This is used by some code that allows a user to specify an IP address range and then when the application ‘sees’ a client coming from within a known range, it associates the client with the ‘user’ who set up the range. (Think library systems that restrict content via institutional IPs)

$low_ip = '18.0.0.0';
$high_ip = '18.255.255.255';

if( validate_ip_range($low_ip, $high_ip) ) {
    print "yes\n";
} else {
    print "no\n";
}
function validate_ip_address($ip)
{
    if( ($long_ip = ip2long($ip)) !== false) {
        if($ip == long2ip($long_ip)) {
            return true;
        } else {
            return false;
        }
    } else {
        return false;
    }
}

function validate_ip_range($low_ip, $high_ip)
{
    if(validate_ip_address($low_ip) && validate_ip_address($high_ip)) {
        $long_low_ip = ip2long($low_ip);
        $long_high_ip = ip2long($high_ip);
        if( ($low_ip == long2ip($long_low_ip)) && ($high_ip == long2ip($long_high_ip)) ) {
            if($long_low_ip <= $long_high_ip) {
                # now check that 1st octet matches in each ip (18.* == 18.*)
                $low_octets = explode(".", $low_ip);
                $high_octets = explode(".", $high_ip);
                if($low_octets[0] != $high_octets[0]) { return false; }
                # for each of the remaining 3 octets, low_ip's octet <= high ips.
                # e.g. 18.151.1.0 18.151.1.255
                # 18.57.0.41 - 18.57.0.100
                for($i = 1; $i < 4; $i++) {
                    if($low_octets[$i] > $high_octets[$i]) { return false; }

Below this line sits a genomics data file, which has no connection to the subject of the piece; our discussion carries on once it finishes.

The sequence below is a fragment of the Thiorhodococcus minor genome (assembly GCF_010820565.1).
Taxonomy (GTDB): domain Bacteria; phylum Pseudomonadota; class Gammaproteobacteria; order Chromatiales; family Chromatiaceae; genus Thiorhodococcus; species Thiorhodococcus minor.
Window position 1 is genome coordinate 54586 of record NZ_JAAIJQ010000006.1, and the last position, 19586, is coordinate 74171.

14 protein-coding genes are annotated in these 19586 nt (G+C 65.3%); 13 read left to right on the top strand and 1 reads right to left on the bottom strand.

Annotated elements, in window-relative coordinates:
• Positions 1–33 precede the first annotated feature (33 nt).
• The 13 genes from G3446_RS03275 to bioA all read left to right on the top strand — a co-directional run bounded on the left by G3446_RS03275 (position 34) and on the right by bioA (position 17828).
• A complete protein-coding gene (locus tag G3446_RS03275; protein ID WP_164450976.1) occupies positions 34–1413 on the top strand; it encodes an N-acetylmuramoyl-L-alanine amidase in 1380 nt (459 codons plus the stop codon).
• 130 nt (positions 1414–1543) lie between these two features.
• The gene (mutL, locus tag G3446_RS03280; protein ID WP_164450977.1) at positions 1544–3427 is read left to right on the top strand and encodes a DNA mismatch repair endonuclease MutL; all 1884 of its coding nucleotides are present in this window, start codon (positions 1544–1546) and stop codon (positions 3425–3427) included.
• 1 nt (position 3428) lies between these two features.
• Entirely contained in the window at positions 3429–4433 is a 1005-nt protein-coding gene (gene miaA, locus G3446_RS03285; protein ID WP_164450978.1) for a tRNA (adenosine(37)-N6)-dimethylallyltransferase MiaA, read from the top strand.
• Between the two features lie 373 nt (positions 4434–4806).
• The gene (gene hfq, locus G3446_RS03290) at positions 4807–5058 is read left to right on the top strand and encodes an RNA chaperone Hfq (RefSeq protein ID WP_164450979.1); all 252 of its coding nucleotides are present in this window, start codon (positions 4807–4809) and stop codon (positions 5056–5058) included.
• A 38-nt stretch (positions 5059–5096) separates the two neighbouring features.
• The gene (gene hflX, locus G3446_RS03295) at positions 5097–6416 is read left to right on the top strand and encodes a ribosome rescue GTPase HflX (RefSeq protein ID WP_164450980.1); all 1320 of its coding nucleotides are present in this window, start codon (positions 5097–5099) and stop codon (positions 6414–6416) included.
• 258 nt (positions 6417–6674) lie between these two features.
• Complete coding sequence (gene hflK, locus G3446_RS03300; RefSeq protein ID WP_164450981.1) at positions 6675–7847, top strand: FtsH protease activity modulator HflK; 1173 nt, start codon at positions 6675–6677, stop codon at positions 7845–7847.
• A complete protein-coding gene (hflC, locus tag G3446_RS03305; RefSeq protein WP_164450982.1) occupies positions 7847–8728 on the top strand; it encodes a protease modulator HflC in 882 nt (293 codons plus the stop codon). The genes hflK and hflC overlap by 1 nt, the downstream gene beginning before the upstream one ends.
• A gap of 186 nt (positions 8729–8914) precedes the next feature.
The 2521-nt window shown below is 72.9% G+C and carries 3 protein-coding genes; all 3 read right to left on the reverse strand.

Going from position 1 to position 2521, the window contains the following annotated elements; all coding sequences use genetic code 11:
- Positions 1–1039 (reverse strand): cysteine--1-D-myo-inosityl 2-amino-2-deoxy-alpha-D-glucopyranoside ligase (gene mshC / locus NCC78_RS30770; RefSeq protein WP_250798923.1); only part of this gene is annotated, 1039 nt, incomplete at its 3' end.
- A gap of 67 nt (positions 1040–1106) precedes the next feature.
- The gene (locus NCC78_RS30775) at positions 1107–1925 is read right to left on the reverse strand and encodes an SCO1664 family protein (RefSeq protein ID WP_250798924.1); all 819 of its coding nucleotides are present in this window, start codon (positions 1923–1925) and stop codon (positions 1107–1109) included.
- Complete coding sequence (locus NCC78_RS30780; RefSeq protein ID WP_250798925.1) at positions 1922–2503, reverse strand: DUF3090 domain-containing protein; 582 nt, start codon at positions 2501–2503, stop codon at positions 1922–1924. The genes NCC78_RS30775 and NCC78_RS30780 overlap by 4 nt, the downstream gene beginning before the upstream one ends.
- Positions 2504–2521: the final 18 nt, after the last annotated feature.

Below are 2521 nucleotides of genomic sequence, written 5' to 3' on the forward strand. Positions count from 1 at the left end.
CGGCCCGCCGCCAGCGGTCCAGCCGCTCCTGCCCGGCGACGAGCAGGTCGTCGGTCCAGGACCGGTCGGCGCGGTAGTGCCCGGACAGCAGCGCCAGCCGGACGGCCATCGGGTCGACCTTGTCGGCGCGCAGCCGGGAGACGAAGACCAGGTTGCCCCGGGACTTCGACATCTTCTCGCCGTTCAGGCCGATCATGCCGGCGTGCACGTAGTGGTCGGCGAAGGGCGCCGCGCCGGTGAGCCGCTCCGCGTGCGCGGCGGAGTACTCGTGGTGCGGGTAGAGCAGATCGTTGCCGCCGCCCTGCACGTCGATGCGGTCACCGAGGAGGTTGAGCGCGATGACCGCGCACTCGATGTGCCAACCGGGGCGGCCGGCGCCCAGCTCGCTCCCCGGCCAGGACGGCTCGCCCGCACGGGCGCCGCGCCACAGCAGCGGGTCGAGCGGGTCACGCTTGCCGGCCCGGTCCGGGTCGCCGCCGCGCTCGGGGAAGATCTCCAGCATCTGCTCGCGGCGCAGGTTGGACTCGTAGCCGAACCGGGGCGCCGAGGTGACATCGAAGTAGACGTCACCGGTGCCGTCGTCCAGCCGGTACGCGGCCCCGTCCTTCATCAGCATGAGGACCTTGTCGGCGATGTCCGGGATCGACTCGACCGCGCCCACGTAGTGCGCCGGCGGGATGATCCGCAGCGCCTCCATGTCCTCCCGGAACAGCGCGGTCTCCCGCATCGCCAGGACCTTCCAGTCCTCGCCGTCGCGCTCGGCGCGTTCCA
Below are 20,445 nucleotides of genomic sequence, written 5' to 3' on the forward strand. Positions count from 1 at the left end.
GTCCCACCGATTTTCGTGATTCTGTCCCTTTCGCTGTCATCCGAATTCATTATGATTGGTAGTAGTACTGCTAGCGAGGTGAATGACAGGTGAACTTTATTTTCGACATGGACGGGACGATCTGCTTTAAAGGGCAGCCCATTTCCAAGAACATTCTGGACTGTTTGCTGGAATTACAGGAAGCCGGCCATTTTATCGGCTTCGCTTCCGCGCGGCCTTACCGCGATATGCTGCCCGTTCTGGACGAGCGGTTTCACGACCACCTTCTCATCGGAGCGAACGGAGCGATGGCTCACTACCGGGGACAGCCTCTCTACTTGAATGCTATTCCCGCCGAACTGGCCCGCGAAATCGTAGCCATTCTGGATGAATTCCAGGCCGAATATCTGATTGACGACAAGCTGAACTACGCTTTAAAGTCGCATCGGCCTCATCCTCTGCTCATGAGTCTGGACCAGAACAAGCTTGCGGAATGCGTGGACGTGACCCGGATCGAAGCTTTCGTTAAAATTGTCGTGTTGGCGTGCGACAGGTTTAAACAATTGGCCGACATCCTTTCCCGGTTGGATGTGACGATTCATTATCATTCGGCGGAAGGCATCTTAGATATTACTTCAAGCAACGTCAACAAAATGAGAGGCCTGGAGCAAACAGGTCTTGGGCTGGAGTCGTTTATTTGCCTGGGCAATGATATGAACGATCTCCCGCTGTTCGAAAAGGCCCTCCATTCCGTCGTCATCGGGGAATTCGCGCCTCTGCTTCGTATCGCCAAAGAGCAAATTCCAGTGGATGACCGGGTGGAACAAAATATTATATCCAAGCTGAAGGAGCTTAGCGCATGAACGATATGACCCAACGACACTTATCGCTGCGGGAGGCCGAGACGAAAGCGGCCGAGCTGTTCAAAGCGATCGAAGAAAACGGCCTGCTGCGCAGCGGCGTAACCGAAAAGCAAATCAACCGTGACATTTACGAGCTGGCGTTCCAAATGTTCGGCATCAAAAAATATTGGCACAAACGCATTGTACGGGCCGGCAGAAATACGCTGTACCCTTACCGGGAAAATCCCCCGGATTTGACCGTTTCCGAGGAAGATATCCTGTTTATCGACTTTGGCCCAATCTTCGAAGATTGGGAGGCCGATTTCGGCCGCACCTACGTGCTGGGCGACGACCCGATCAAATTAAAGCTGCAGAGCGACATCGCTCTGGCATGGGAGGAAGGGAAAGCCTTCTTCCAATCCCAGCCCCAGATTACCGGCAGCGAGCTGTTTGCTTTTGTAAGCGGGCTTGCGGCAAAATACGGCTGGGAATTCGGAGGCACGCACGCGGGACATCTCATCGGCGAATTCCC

}
                $num_ips = ( sprintf("%u", $long_high_ip) - sprintf("%u", $long_low_ip) );
                if($num_ips > 65535) { echo "warn: above a class C address space\n"; }
                # if we made it this far, should be a valid rang for our purposes
                return true;
            } else {
                return false;
            }
        } else {
            return false;
        }
    } else {
        return false;
    }
}

Attached is a text file disguised as a .doc with the test “harness” for this function and the function suggested by tevis below. For malformed IP ranges such as $low_ip = ‘18.0.0.14’ and $high_ip = ‘18.255.255.1’; the suggestion below doesn’t seem to work, but the cumbersome process does correctly indicate that there’s a problem with that kind of IP range.

Configure OpenX Maintenance Scripts on SliceHost

Setup:

  • SliceHost 1gb RAM Xen VPS x86_64
  • CentOS 5.2
  • MySQL 5.0.45
  • PHP 5.1.6 (cli)
  • Apache 2.2.3
  • OpenX 2.6.3

Unless you love vi, set your environment’s EDITOR first. For me, this is the most important part of the process. I hear the cool kids use nano these days. I work at MIT so I feel like I have to use Emacs.¬†

edit ~/.bash_profile and add these lines
EDITOR=/usr/bin/emacs
export EDITOR

Then edit your crontab file and add a line like this to it:
crontab -e
30 10 * * * /usr/bin/php /var/www/i.mitsmr.com/openx/scripts/maintenance/maintenance.php i.mitsmr.com

That will run the maintenance script once per day at 10:30pm. Check your crontab log for any errors:
sudo tail /var/log/crontab

Oh, and OpenX pushed 2.6.4 update out yesterday. Take one thing off the todo-list, add something new right back on! Sheesh.